German Government Tracks Bitcoin Transactions To Prevent Terrorism Financing
German government wants to control Bitcoin transactions in order to prevent terrorism financing
Germany wants to take cryptocurrency under government control. On January 2, the Christian Social Union (CSU) presented a document which offers several solutions to combat terrorism. According to Die Welt, one such solution includes taking transactions of virtual currencies such as Bitcoin under control. Such a measure is aimed at preventing terrorism financing, a problem that stands sharp especially after the Munich terror alert.
Bitcoin allows anonymous transactions without the necessity of personal identification or the ability to track sender and receiver. No wonder the currency is so convenient for illegal purposes such as financing terrorist acts. According to Die Welt, “the so-called Islamic State is financed mainly by oil sales, the antique-trade and, probably, by donations from around the world”.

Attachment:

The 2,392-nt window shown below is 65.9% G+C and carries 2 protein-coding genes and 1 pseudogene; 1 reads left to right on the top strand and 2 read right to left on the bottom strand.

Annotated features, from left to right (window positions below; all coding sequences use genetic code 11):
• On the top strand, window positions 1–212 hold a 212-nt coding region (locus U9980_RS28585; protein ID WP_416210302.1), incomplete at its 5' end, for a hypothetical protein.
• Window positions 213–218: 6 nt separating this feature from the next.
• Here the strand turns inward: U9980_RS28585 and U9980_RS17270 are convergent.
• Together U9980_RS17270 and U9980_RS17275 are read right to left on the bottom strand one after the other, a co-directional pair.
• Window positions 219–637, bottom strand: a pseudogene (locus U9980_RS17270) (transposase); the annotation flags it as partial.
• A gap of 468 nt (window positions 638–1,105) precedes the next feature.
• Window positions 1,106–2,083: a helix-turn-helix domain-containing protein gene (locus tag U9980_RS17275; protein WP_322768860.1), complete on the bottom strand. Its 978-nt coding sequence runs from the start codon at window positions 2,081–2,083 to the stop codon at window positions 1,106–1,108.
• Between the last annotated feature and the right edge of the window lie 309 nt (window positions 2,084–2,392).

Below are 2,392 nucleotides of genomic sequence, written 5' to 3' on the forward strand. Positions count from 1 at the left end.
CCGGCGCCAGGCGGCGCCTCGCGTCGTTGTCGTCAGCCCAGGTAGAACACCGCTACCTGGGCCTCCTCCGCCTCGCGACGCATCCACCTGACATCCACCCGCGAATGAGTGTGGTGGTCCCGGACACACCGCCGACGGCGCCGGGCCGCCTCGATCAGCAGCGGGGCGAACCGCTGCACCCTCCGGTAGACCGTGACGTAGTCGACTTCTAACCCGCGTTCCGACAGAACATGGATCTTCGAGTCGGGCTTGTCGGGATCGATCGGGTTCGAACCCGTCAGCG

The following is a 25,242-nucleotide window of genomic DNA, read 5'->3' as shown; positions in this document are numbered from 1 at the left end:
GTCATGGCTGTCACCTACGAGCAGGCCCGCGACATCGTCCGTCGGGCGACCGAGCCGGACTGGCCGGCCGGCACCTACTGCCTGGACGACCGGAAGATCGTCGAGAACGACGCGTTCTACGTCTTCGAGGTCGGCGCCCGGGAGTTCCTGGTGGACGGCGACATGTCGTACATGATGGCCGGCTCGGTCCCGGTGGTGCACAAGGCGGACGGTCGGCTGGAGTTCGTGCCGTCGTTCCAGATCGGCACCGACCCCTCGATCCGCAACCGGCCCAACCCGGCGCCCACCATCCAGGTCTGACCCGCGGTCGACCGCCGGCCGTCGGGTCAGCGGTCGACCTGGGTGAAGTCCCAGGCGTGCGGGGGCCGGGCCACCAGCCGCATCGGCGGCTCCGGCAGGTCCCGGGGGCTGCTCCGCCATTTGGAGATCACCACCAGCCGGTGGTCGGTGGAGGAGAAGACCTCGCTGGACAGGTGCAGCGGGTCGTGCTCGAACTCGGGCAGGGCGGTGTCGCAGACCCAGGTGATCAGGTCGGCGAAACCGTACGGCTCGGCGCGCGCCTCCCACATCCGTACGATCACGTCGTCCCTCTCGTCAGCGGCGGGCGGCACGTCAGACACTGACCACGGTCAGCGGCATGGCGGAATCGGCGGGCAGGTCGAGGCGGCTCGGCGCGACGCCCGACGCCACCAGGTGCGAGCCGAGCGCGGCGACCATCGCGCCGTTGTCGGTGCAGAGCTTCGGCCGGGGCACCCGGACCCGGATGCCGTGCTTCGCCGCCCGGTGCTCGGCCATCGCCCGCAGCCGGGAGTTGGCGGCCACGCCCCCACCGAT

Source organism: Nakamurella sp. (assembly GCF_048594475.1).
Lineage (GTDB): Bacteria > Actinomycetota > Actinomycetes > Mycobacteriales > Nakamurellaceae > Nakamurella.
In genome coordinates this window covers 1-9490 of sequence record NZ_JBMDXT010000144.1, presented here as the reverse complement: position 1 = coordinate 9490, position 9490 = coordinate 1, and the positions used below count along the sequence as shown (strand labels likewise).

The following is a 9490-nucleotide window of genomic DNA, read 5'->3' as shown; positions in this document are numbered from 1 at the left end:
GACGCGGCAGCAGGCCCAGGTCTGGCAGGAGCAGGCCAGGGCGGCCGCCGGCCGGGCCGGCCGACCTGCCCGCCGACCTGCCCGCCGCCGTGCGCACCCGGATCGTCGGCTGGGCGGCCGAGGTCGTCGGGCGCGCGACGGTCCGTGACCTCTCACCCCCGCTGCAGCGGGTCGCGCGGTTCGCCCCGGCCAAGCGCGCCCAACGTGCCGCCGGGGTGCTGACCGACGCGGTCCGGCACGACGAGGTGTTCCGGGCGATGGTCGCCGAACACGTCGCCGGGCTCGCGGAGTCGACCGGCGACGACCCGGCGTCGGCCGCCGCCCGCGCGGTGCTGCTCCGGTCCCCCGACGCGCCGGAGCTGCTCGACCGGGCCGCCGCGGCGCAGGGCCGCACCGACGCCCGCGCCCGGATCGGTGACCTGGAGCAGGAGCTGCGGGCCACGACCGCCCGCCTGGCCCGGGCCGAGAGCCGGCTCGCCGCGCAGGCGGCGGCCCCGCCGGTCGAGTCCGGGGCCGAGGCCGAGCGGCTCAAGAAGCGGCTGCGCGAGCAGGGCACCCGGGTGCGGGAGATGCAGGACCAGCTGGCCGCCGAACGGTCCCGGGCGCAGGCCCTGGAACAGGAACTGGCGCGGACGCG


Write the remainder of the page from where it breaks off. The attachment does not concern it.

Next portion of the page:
That is the main reason the German government wants to control cryptocurrency transactions in the first place - they want to dry out terrorists’ income sources as even they need money to act. Seems reasonable enough, though it contradicts the principle of anonymity of Bitcoin. On the other hand it may be a fair price for the possibility of weakening terrorism.
Can the german government create a cryptocurrency with restrictions?
Vitalik Buterin, the founder of Ethereum, thinks it is quite possible for the government to provide restrictions for cryptocurrency, but they would have to create a new kind of it for such a purpose. He told Cointelegraph:
“You can definitely create a cryptocurrency that has various kinds of restrictions on it that governments might want; a system where you need to have a certificate cryptographically signed by the government in order to create an account is one example”.
However, users of existing cryptocurrencies need not be afraid the government would make them less anonymous. They can create new currency for their purpose but they can’t thrust their changes upon existing ones. Buterin added:
“Governments can't really force those kinds of changes onto existing cryptocurrencies, unless they convince the entire miner and developer community of that cryptocurrency to accept the changes”.